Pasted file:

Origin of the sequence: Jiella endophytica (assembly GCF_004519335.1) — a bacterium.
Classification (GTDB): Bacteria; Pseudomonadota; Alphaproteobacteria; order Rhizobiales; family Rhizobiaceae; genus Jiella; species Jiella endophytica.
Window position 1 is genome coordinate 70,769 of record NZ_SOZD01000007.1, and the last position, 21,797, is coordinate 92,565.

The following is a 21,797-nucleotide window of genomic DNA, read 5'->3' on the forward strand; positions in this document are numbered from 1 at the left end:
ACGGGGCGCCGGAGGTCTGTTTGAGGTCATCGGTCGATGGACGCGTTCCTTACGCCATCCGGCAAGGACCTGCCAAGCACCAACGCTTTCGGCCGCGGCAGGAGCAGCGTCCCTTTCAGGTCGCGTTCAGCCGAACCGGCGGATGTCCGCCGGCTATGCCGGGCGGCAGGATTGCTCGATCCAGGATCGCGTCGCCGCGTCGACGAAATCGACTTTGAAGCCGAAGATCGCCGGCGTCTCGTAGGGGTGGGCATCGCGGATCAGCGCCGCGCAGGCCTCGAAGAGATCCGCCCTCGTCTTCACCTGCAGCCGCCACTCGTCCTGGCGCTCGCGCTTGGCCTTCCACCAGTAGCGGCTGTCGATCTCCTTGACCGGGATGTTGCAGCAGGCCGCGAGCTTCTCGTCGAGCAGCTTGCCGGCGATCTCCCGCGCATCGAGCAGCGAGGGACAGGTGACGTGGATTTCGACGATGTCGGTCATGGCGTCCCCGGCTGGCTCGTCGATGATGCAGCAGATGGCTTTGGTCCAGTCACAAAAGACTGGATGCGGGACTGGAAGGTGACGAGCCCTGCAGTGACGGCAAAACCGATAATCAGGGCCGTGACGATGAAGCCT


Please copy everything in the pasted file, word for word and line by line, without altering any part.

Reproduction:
Origin of the sequence: Jiella endophytica (assembly GCF_004519335.1) — a bacterium.
Classification (GTDB): Bacteria; Pseudomonadota; Alphaproteobacteria; order Rhizobiales; family Rhizobiaceae; genus Jiella; species Jiella endophytica.
Window position 1 is genome coordinate 70,769 of record NZ_SOZD01000007.1, and the last position, 21,797, is coordinate 92,565.

The following is a 21,797-nucleotide window of genomic DNA, read 5'->3' on the forward strand; positions in this document are numbered from 1 at the left end:
ACGGGGCGCCGGAGGTCTGTTTGAGGTCATCGGTCGATGGACGCGTTCCTTACGCCATCCGGCAAGGACCTGCCAAGCACCAACGCTTTCGGCCGCGGCAGGAGCAGCGTCCCTTTCAGGTCGCGTTCAGCCGAACCGGCGGATGTCCGCCGGCTATGCCGGGCGGCAGGATTGCTCGATCCAGGATCGCGTCGCCGCGTCGACGAAATCGACTTTGAAGCCGAAGATCGCCGGCGTCTCGTAGGGGTGGGCATCGCGGATCAGCGCCGCGCAGGCCTCGAAGAGATCCGCCCTCGTCTTCACCTGCAGCCGCCACTCGTCCTGGCGCTCGCGCTTGGCCTTCCACCAGTAGCGGCTGTCGATCTCCTTGACCGGGATGTTGCAGCAGGCCGCGAGCTTCTCGTCGAGCAGCTTGCCGGCGATCTCCCGCGCATCGAGCAGCGAGGGACAGGTGACGTGGATTTCGACGATGTCGGTCATGGCGTCCCCGGCTGGCTCGTCGATGATGCAGCAGATGGCTTTGGTCCAGTCACAAAAGACTGGATGCGGGACTGGAAGGTGACGAGCCCTGCAGTGACGGCAAAACCGATAATCAGGGCCGTGACGATGAAGCCT